Thank you, public data. Engadget highlights some photos and stats gleaned from the Federal Communications Commission's Web site where it posts information on new electronic products seeking their blessing. The sneak peak in this instance is a product called "Kindle" from Amazon that appears to be an eBook reader with 6-inch eInk display and 800x600 pixel resolution. While the unit is rather unattractive and with a keyboard that looks about as awkward as Sony's ill-fated LIBRIe reader apparently it has broadband wireless communications capabilities that will enable it to download content easily on the go - presumably from the Kindle Store mentioned in the product's user manual. This could be a nifty scoop by Engadget but given that the product looks more like a prop from an early Star Trek episode than a finished consumer product we might be looking at an early product prototype being readied for field tests.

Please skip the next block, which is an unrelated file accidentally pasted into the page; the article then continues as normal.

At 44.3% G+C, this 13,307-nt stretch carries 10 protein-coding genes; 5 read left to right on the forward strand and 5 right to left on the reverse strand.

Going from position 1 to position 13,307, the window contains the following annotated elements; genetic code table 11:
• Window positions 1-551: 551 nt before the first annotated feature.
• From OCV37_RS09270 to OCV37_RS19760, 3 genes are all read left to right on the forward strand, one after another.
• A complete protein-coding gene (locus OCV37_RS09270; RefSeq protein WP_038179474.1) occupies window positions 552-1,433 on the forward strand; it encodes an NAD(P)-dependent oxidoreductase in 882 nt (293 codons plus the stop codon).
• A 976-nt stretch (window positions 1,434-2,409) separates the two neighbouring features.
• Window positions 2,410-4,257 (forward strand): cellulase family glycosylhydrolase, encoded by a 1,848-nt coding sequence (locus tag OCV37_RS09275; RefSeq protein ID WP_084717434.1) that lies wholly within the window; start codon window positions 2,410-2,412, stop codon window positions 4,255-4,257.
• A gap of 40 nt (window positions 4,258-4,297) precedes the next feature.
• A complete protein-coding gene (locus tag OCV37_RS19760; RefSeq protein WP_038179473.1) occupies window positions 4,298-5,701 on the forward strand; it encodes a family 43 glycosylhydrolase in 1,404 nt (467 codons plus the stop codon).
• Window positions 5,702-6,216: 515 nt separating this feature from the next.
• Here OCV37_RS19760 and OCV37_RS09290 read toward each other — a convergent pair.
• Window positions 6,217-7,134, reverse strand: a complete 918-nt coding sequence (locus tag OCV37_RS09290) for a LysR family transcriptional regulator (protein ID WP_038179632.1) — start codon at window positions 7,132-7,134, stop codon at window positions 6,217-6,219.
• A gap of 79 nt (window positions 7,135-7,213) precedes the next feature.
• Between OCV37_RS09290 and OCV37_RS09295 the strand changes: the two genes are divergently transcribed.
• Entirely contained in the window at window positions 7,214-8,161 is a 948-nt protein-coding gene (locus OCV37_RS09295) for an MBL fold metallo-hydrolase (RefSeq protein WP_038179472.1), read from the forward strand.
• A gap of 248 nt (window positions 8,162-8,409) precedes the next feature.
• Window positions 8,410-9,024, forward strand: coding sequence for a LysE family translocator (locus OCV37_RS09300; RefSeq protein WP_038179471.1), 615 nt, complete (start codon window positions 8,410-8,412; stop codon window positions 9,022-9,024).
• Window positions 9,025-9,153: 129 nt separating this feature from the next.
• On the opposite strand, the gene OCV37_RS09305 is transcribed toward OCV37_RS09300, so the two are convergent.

Nevertheless it's clear that Amazon has decided to go the iPod route and to provide a simple device that can be used for enjoying books on the go from its own retail outlet. Hey, if it worked for Apple why shouldn't it work for the world's largest online retailer? If the device is right and the online consumer experience rewarding there's reason to think that the right gizmo could spark eBook consumption in the same way that the iTunes store helped to power the iPod - tuned to the "n"th degree and filled with Amazon's extensive inventory of electronic titles.
We'll see if this particular gizmo ever sees the light of day but in the meantime book publishers that have lagged in their efforts to define cross-platform eBooks packaging and rights management capabilities are going to find themselves at the mercy of one or another proprietary readers that will haunt them as much as they may provide thrills in the early days of their acceptance. As Amazon and other online book services make it easier for emerging authors to be discovered and provide the major distribution technology for books one wonders just what will be left for major book publishers to do in a few years' time.